A study of three remote community water supplies in northern Australia, published today in the journal PLOS Neglected Tropical Diseases, revealed that bores with high levels of iron were more likely to harbour Burkholderia pseudomallei, the bacterium that causes the potentially fatal disease melioidosis in both humans and animals, than bores with low iron levels.
The study, by researchers from Charles Darwin University and Menzies School of Health Research, reveals the challenge of delivering safe water to remote communities in Australia’s wet-dry tropics, many of which rely on bore water from shallow aquifers. But we also found that treating water with chlorine is an effective way to improve its safety.
Based on a modelling study, melioidosis causes an estimated 89,000 deaths worldwide, and people with diabetes, chronic lung or renal disease or hazardous alcohol use are particularly at risk. Deaths due to contaminated drinking water have been documented in Northern Australia and Thailand, where B. pseudomallei is endemic.
B. pseudomallei is found naturally in soil and surface water in rural areas around Darwin. Around one-third of tested unchlorinated residential bores were positive for this bacterium, and it has also been found in aerator sprays and tank sludge from water treatment plants.
Water can usually be made safe by treating it with chlorine, although in laboratory experiments some B. pseudomallei strains can tolerate higher chlorine levels than others.
There is also an association between B. pseudomallei and increased iron levels in bore water. Naturally occurring iron-cycling bacteria can metabolise the iron, producing bacterial films inside pipes that contribute to corrosion and reduce bore yield. The problem with biofilms is that opportunistic pathogens in water supplies such as Legionella pneumophila or Pseudomonas aeruginosa can also colonise the biofilms, protecting the bacteria from chlorination.
Many aquifers in Northern Australia contain naturally high levels of iron, and some are also shallow and prone to inundation with surface water during the wet season. This iron-rich source water potentially compromises the water in the distribution system.
Putting bores to the test
The problem is that we know very little about the microbiology of drinking water in remote communities. To learn more, we studied three remote water supplies in the Top End with varying iron levels: one low, one medium, and one high.
The “high iron” community had water with an average of 0.8mg of iron per litre – more than double the threshold of 0.3mg/L suggested by the Australian drinking water guidelines above which the taste of water is affected.
The “medium iron” community had water with average iron concentrations of 0.25mg/L, while the figure for the “low iron” community was 0.05mg/L.
All three communities had reported melioidosis cases over recent decades: three cases since 1994 in the high-iron community; 11 in the medium-iron community; and four in the low-iron community. It is not known where these patients acquired the melioidosis bacteria.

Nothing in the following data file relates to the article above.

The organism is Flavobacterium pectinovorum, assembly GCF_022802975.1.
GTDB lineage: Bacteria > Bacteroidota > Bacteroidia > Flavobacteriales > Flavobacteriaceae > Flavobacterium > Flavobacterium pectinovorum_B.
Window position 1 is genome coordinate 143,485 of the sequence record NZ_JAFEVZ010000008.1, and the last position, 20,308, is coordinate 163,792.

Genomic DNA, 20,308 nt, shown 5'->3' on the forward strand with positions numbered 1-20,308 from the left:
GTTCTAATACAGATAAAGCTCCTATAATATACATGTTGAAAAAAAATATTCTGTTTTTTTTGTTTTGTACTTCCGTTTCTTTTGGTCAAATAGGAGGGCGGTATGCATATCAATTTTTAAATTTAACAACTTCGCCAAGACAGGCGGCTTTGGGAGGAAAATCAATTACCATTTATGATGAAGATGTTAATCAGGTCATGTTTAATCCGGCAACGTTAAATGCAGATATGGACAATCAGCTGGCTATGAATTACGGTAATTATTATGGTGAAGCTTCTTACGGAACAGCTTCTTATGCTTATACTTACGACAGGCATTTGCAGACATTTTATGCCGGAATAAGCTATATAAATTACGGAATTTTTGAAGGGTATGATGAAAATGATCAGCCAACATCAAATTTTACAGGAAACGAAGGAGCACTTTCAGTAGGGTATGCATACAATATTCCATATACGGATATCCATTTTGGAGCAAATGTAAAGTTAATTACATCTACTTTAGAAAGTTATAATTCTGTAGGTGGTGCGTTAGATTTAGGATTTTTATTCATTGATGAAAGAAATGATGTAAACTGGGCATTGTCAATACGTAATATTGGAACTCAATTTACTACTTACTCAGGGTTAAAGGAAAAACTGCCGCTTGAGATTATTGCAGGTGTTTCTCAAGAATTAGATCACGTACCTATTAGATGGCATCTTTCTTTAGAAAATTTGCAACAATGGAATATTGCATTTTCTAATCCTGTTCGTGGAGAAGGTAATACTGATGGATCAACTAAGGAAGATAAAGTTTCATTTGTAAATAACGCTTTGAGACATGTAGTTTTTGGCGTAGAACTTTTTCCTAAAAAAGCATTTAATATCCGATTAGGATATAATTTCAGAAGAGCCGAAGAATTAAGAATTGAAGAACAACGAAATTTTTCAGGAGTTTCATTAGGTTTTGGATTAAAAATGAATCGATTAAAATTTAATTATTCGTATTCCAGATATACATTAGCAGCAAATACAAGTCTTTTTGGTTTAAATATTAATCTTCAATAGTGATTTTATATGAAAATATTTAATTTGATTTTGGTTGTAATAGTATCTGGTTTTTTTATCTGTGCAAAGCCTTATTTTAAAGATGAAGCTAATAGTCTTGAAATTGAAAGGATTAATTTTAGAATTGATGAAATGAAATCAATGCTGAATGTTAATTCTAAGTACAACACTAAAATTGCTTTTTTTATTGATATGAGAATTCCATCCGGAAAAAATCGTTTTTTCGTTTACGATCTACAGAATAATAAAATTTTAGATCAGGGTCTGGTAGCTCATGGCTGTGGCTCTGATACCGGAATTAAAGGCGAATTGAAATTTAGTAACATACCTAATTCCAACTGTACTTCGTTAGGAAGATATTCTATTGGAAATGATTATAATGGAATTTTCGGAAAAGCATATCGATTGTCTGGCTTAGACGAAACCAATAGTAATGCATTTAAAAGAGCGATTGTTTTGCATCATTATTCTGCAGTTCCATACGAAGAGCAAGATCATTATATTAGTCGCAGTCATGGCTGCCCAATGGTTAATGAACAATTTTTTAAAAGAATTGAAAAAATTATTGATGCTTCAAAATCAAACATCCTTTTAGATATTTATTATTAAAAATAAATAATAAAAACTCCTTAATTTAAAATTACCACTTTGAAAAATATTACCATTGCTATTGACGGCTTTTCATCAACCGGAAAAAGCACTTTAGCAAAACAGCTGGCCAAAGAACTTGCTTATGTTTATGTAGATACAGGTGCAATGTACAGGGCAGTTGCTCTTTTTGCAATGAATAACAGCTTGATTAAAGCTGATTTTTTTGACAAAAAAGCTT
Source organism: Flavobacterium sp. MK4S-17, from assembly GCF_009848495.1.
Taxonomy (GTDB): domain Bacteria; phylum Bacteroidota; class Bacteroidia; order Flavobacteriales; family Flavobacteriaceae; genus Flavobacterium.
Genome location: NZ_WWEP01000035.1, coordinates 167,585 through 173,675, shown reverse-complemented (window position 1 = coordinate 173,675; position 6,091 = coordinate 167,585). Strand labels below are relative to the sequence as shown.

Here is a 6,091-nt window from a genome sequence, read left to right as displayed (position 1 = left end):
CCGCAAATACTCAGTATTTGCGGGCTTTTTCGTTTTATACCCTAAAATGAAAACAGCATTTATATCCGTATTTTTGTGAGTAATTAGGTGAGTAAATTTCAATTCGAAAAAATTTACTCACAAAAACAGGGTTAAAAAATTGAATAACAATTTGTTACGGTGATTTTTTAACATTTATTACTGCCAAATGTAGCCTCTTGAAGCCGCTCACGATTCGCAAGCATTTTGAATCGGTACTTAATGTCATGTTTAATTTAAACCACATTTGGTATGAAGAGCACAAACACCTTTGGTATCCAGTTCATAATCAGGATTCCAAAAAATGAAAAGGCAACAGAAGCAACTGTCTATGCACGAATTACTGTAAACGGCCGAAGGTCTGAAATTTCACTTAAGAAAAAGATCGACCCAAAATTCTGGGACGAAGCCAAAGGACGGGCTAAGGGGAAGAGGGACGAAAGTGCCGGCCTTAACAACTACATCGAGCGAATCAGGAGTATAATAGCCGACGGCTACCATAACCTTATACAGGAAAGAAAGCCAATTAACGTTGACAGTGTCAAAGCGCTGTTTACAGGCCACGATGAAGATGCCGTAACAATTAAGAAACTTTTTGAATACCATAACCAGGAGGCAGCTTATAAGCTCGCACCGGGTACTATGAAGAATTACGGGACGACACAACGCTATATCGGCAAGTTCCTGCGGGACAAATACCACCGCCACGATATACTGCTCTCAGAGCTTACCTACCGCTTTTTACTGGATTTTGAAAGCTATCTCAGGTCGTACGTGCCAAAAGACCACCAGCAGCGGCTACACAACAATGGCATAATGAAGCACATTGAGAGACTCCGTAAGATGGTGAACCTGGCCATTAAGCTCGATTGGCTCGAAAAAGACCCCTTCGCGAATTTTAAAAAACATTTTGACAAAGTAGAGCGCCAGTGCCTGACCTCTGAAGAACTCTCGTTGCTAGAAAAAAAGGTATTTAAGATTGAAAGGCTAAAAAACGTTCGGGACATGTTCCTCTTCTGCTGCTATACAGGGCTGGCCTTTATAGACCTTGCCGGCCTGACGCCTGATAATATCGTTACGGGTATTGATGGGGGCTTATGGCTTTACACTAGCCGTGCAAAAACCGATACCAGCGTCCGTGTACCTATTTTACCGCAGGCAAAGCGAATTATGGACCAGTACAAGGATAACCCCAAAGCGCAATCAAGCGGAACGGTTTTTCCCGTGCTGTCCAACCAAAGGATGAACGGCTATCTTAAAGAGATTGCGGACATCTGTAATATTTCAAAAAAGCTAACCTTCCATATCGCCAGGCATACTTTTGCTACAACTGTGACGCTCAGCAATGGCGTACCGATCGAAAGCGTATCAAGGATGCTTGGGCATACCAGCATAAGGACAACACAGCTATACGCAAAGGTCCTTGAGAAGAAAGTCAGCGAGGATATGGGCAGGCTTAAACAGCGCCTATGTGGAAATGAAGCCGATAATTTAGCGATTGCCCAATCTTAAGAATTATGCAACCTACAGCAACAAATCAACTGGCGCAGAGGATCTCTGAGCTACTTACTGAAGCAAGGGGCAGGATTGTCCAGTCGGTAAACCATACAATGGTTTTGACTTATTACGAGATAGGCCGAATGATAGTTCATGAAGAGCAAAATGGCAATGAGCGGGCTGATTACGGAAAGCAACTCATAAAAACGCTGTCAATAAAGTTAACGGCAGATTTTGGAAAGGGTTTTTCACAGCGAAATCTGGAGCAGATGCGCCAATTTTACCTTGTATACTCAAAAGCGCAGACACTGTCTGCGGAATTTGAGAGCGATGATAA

For each community, together with collaboratorsPower and Water Corporation, we sampled water from five points along the drinking water distribution system, of which three were unchlorinated (bores and tanks), and two were from the chlorinated reticulation system. We then used genetic sequencing to survey the bacterial communities in water.
We found that the geochemistry of the groundwater had a substantial impact on the types of bacteria in untreated water, particularly in the case of bacteria that can metabolise iron.
We found B. pseudomallei in bores with high iron levels, and in a bacterial biofilm inside a bore pipe which also contained iron-oxidising Gallionella, nitrifying Nitrospira, and free-living Hartmannella amoebae, which may be able to harbour B. pseudomallei.
If B. pseudomallei occurs inside amoebae growing in remote communities’ source water, this could make it harder to successfully target the bacteria using chlorination. Second, the interaction with Gallionella bears further scrutiny because this iron-oxidising bacterium is increasingly used in biological iron-removal filters.
In our samples we detected three pathogen groups: non-tuberculous mycobacteria, Pseudomonas aeruginosa, and B. pseudomallei. Importantly, B. pseudomallei was found in water with scarce nutrients. This highlights the fact that this bacterium can thrive under nutritionally poor conditions (it has been known to survive even in distilled water for up to 16 years). This in turn means when water providers routinely monitor the water supply integrity by using heterotrophic bacteria counts, they might not suspect the presence of B. pseudomallei as the former cannot survive under such nutrient scarce conditions.
Surprisingly, we also found B. pseudomallei in a bore accessing a deeper aquifer. We will need to investigate further across all seasons to determine whether this bacterium does indeed live in deeper, confined aquifers, or whether it is mainly linked to intrusions of surface water during the wet season. The latter would be easier for water providers to manage.
We detected no B. pseudomallei in treated water, although we did find abundant DNA of another opportunistic pathogen group: non-tuberculous mycobacteria.
Our study provides a first snapshot of the bacteria in a selection of remote water supplies, and can hopefully contribute to improved management of water supplies in the wet-dry tropics.